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Book of the week: Strike Your Heart by Amélie Nothomb

'Strike Your Heart’ is a finely honed, piercing novel. No wonder it is acclaimed in France. If you are human, it will strike your heart, too.', The Washington Post.

Diane is raised by a mother so plagued by jealousy of her own daughter that she is incapable of showing affection to her. Despite this, Diane grows up to become a brilliant young woman who rejects societal expectations. She forges her own path, dismissing suitors and pursuing her dream of becoming a cardiologist. At university, she befriends the assistant professor Olivia. Intelligent and cold, Olivia’s ambition and need to feel superior to others drags Diane down to a dark place.

This is the story of Diane’s relationships with other women: her best friend, the sweet Élisabeth; her mentor, the selfish Olivia; her sister, the coddled Célia; and, of course, her mother, Marie.

Amélie Nothomb balances light-hearted observations with crushing revelations, exposing the spectrum of female bonds. Strike Your Heart takes a philosophical look at jealousy, contempt, loss, betrayal, and above it all, the capacity for forgiveness.  

With her trademark wit, brevity, and tightly wound plots, Amélie Nothomb, one of Europe’s most acclaimed and beloved authors, has crafted an insightful story about a modern heroine who will linger in the minds of readers long after the final page.

Discover the twenty-fifth novel of the enigmatic Amélie Nothomb, Strike Your Heart, published by Europa Editions and translated by Alison Anderson.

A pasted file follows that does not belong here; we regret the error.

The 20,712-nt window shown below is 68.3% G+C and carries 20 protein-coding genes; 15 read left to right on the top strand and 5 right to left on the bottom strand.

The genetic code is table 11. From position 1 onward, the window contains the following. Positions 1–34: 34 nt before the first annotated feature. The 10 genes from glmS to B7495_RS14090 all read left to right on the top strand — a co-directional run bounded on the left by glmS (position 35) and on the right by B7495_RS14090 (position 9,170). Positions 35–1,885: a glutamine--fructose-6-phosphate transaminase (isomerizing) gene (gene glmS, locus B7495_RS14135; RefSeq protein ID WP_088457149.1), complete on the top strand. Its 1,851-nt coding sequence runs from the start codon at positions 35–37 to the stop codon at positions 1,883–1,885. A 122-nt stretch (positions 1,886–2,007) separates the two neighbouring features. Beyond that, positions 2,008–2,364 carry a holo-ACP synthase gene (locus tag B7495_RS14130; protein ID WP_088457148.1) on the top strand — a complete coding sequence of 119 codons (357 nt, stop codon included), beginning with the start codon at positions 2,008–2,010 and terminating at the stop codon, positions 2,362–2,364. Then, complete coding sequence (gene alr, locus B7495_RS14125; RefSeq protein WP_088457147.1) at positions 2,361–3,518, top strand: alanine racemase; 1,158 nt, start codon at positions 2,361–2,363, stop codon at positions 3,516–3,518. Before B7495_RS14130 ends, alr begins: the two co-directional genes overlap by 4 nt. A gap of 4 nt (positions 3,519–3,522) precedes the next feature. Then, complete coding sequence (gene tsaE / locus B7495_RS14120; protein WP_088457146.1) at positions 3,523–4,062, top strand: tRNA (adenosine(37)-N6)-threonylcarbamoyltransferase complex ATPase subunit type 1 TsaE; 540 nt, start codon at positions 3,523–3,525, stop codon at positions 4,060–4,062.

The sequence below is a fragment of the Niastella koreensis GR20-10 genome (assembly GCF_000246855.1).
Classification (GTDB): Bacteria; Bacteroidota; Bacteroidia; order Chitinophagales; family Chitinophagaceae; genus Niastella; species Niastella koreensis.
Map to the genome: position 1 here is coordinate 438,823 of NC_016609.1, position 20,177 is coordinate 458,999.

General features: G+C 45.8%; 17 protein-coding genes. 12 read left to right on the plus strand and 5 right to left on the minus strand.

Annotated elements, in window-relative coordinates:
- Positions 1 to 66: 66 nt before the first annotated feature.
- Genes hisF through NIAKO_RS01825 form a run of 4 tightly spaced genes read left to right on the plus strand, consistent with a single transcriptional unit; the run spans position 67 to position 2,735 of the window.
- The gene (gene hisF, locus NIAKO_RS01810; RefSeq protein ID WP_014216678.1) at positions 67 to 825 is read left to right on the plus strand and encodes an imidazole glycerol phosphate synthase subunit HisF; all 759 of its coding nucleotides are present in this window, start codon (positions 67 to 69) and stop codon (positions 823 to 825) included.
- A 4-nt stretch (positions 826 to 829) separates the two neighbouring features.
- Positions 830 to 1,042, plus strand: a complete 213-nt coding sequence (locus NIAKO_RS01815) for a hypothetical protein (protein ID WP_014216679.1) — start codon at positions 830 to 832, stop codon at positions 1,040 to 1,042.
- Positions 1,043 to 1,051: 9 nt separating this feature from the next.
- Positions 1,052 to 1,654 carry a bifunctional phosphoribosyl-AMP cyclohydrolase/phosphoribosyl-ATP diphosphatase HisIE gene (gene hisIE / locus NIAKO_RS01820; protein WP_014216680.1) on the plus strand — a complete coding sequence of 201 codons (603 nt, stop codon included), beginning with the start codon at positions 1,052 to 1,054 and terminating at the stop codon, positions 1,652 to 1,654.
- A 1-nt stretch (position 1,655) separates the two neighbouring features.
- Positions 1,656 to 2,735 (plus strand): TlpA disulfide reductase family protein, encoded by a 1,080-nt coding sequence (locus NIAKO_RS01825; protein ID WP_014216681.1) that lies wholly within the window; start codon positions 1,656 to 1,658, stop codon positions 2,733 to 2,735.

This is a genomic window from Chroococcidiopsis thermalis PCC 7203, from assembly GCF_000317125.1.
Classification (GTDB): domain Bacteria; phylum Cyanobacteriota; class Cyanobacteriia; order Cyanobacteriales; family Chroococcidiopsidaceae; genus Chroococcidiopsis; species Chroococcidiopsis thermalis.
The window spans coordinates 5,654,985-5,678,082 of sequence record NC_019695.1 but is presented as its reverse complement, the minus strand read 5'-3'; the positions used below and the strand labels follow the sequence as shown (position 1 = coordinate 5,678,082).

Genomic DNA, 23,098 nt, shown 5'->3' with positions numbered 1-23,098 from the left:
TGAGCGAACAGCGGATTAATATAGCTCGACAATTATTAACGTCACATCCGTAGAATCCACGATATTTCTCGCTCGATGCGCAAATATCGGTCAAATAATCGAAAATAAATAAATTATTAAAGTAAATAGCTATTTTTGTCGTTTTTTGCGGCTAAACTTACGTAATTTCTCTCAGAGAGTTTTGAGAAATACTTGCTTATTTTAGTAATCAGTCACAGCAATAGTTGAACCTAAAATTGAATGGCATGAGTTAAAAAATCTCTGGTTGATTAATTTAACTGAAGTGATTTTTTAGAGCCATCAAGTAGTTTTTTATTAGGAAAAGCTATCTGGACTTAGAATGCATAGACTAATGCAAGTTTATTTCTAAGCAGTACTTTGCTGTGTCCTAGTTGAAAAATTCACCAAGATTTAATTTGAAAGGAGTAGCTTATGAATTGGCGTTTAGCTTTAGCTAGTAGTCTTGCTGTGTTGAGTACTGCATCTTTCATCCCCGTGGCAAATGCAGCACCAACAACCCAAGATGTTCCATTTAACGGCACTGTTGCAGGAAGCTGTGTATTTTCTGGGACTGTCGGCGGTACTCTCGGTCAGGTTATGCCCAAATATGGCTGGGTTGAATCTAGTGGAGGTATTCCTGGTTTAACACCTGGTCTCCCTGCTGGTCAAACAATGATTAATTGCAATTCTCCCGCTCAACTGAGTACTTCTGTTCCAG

Amélie Nothomb was born in Japan of Belgian parents in 1967 and now she lives in Paris. Since her debut on the French literary scene, she has published a novel a year, every year. Her edgy fiction, unconventional thinking, and public persona have combined to transform her into a worldwide literary sensation. Her books have been translated into over fifteen different languages and been awarded numerous prizes including the French Academy’s 1999 Grand Prix for the Novel, the René-Fallet prize, the Alain-Fournier prize, and the Grand Prix Giono in 2008.

Alison Anderson spent many years in California, she now lives in a Swiss village and works as a literary translator. Her translations include Europa Editions’ The Elegance of the Hedgehog by Muriel Barbery, and works by Nobel laureate J. M. G. Le Clézio. She has also written two previous novels and is the recipient of a National Endowment for the Arts Literary Translation Fellowship.

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